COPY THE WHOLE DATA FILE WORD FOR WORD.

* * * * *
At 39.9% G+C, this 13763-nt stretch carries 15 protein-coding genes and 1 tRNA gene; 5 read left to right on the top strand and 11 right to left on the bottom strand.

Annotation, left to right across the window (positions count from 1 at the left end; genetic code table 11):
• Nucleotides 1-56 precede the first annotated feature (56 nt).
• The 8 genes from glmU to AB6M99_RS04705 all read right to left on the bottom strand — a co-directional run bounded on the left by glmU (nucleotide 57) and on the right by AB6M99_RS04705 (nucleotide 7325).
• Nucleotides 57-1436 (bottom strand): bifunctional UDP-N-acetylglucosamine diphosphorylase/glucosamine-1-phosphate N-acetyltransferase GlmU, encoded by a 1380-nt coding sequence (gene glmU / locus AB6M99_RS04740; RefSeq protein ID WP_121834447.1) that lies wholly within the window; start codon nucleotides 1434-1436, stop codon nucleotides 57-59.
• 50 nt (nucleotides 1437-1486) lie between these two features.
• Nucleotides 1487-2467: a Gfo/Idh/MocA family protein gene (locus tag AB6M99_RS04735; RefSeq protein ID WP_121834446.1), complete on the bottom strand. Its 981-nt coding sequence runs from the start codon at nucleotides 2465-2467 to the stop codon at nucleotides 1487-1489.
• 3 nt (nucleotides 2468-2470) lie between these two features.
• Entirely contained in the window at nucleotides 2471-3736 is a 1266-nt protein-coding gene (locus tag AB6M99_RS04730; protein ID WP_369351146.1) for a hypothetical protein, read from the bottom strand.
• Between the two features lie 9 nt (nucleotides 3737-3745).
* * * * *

At 39.9% G+C, this 13763-nt stretch carries 15 protein-coding genes and 1 tRNA gene; 5 read left to right on the top strand and 11 right to left on the bottom strand.

Annotation, left to right across the window (positions count from 1 at the left end; genetic code table 11):
• Nucleotides 1-56 precede the first annotated feature (56 nt).
• The 8 genes from glmU to AB6M99_RS04705 all read right to left on the bottom strand — a co-directional run bounded on the left by glmU (nucleotide 57) and on the right by AB6M99_RS04705 (nucleotide 7325).
• Nucleotides 57-1436 (bottom strand): bifunctional UDP-N-acetylglucosamine diphosphorylase/glucosamine-1-phosphate N-acetyltransferase GlmU, encoded by a 1380-nt coding sequence (gene glmU / locus AB6M99_RS04740; RefSeq protein ID WP_121834447.1) that lies wholly within the window; start codon nucleotides 1434-1436, stop codon nucleotides 57-59.
• 50 nt (nucleotides 1437-1486) lie between these two features.
• Nucleotides 1487-2467: a Gfo/Idh/MocA family protein gene (locus tag AB6M99_RS04735; RefSeq protein ID WP_121834446.1), complete on the bottom strand. Its 981-nt coding sequence runs from the start codon at nucleotides 2465-2467 to the stop codon at nucleotides 1487-1489.
• 3 nt (nucleotides 2468-2470) lie between these two features.
• Entirely contained in the window at nucleotides 2471-3736 is a 1266-nt protein-coding gene (locus tag AB6M99_RS04730; protein ID WP_369351146.1) for a hypothetical protein, read from the bottom strand.
• Between the two features lie 9 nt (nucleotides 3737-3745).